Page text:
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Police Escort Woman, 'Emotional Support Squirrel' Off Frontier Airlines Flight

TravelPulse logo TravelPulse 10/10/2018 Patrick Clarke
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Frontier Airlines removed a woman and her emotional support squirrel from a flight in Orlando Tuesday night.

According to FOX 8 Cleveland, the passenger had to be escorted off of the plane by law enforcement.

Frontier confirmed the woman noted in her reservation that she would be traveling with an emotional support animal but did not specify that it was a squirrel.

The Denver-based ultra-low-cost carrier doesn't allow rodents, including squirrels on its flights. Frontier said it explained its policy to the woman but she still refused to get off the plane, prompting employees to contact Orlando police and deplane passengers so the woman could be removed.

According to flight-tracking website, Frontier Airlines Flight 1612 from Orlando to Cleveland departed two hours behind schedule, reaching its final destination just before midnight.

Beginning next month, Frontier will only allow passengers to travel with emotional support dogs and cats. Other major carriers have also announced similar policy changes in recent months as the list of what travelers claim to be emotional support animals gets longer and seemingly more outrageous.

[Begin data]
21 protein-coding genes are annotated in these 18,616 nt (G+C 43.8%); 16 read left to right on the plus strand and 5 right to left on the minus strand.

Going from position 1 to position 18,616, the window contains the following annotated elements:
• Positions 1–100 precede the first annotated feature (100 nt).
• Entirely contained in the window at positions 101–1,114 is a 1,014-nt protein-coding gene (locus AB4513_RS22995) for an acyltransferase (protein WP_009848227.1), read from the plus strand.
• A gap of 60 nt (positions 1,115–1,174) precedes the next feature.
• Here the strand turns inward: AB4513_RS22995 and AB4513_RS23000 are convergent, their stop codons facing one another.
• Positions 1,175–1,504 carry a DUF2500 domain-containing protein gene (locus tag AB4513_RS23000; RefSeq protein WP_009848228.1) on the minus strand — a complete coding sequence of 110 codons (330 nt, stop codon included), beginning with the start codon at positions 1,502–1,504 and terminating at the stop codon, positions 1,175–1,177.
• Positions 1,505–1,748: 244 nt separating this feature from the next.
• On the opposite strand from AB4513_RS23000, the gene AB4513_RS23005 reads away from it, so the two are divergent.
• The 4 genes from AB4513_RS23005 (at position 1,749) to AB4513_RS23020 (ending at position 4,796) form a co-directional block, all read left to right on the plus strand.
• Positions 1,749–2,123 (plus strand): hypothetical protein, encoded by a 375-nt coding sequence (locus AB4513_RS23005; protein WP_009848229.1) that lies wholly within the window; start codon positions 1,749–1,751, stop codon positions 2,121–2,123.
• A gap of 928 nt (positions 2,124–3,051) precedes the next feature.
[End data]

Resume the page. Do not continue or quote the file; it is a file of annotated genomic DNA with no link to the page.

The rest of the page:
For example, United Airlines refused to let a woman board a flight with her emotional support peacock earlier this year.

Tuesday's incident comes less than one month after the Association of Flight Attendants-CWA (AFA) revealed troubling survey results regarding the behavior of emotional support animals on planes.

Sixty-one percent of nearly 5,000 flight attendants across 30 airlines reported working a flight where an emotional support animal caused a disruption in the cabin. More than half of those reported incidents included aggressive or threatening behavior by the animal.

"The rampant abuse of claiming a need for emotional support animals in air travel is negatively impacting all passengers. It's a safety, health, and security issue," said AFA president Sara Nelson in a statement.

The union has urged the U.S. Department of Transportation (DOT) to develop common sense and consistent standards for airlines to follow in regards to non-trained service animals.


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